Home News COVID-19 Situation Councilor uses wire cutters to open basketball court

Councilor uses wire cutters to open basketball court

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Kids don’t need to spend holiday ‘cooped up inside playing video games,’ Roebuck says

A Roswell city councilor took matters into his own hands Friday afternoon when he found a basketball court he was told would remain open had been locked due to the public health order.

Ward 1 Councilor Jacob Roebuck used some wire cutters to remove a portion of fencing around the basketball courts at Cahoon Park, 1101 W. Fourth Street, late Friday afternoon.

“I was removing a temporary barrier,” he told the Roswell Daily Record.

Jim Burress, director of special services and parks, confirmed Roebuck did not cut the fence itself, but pieces that hold the fence together.

Roebuck said he had discussed with City Manager Joe Neeb earlier this week if city basketball courts had been closed under the state’s return Monday to higher restrictions on public services and activities in an attempt to slow the spread of the coronavirus.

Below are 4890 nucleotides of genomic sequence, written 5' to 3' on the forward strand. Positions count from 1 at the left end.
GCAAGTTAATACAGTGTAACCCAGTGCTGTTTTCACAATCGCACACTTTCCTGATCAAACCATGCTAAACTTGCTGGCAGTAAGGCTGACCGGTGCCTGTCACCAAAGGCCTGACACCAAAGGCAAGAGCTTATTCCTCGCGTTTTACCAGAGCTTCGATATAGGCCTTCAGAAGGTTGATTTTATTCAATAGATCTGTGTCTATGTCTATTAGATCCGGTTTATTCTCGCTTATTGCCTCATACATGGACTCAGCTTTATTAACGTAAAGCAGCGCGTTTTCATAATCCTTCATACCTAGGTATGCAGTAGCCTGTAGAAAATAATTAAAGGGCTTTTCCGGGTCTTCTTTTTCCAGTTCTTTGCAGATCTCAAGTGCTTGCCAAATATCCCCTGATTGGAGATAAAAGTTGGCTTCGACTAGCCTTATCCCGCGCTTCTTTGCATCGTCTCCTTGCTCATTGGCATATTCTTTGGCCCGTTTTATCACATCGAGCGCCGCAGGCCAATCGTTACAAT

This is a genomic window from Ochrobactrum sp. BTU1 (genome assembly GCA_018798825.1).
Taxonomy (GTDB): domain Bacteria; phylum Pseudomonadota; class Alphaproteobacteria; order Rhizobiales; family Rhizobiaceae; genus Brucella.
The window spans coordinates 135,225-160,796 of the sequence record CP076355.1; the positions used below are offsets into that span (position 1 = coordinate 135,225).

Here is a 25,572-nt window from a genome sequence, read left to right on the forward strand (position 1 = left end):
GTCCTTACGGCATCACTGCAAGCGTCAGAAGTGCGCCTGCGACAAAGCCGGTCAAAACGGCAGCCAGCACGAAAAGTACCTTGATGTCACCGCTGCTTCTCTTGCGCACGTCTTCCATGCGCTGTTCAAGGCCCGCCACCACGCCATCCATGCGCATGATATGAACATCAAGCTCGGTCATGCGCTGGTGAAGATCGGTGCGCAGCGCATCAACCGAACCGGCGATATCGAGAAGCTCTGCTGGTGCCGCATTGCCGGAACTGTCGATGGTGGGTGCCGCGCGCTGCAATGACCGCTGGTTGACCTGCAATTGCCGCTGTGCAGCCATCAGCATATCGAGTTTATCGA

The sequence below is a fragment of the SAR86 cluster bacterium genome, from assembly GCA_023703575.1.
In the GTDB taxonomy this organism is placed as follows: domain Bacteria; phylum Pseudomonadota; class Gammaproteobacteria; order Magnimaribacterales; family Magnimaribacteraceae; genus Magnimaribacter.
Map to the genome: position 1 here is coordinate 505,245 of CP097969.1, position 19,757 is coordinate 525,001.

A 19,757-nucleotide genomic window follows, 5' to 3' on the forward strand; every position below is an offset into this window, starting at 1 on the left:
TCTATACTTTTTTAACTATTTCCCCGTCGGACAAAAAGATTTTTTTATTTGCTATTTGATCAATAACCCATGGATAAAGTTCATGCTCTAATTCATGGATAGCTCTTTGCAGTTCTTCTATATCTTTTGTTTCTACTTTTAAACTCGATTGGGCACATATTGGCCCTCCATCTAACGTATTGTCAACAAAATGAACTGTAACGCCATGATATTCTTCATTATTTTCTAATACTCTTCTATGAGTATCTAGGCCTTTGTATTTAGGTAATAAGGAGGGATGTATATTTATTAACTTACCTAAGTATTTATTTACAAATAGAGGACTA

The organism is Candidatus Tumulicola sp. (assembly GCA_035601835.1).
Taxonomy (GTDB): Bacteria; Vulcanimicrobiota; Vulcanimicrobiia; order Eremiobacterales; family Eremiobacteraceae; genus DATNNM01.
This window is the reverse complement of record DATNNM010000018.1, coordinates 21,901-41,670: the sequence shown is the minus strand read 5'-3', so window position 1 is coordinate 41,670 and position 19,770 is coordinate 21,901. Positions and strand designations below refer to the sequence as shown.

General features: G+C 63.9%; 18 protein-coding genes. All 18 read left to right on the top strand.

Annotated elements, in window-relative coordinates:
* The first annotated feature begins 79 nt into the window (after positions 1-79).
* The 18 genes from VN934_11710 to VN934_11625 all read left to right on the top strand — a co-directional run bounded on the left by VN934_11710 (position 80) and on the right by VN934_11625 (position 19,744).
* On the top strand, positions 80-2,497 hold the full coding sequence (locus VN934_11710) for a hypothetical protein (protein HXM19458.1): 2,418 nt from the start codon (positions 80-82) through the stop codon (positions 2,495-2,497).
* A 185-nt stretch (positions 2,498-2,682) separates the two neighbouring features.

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Burress said the basketball and tennis courts at Cahoon Park, because they do have fencing around them, were locked.

Roebuck said he was told city courts would remain open. He was not sure why there was a discrepancy in the Cahoon courts being locked.

“When I got there I saw it had been closed up, and so I called the city manager and told him I was going to remove that. And then I did,” he said.

“Under normal circumstances, I wouldn’t have done that but I know we’re short-staffed. It was like four o’clock on Friday, so I couldn’t get a hold of Jim (Burress), so I just took it down not really thinking it was going to cause any kind of big stir,” he said.

Roebuck said other basketball courts in town are accessible and he just wanted to make sure the courts at Cahoon Park were, too.

“I informed the city manager. I didn’t ask any city employees to do anything,” he said.

“I have a high level of concern for our youth and our kids bearing the brunt of this,” he said of the pandemic and the health orders.

“While I appreciate the governor’s intent, the damage that has been done to our children is, in my opinion, much worse than any damage COVID could do,” Roebuck said.

“They don’t need to spend their Thanksgiving break cooped up inside playing video games,” he said.

“I hope that I didn’t offend anybody. That wasn’t my intent, or to make a political statement. It was just to open up a basketball court so if there’s some kids who want to use it, they can,” he said.

City/RISD reporter Juno Ogle can be reached at 575-622-7710, ext. 205, or reporter04@rdrnews.com.

To keep up with local coverage of the coronavirus, go to rdrnews.com/category/news/covid-19-situation/.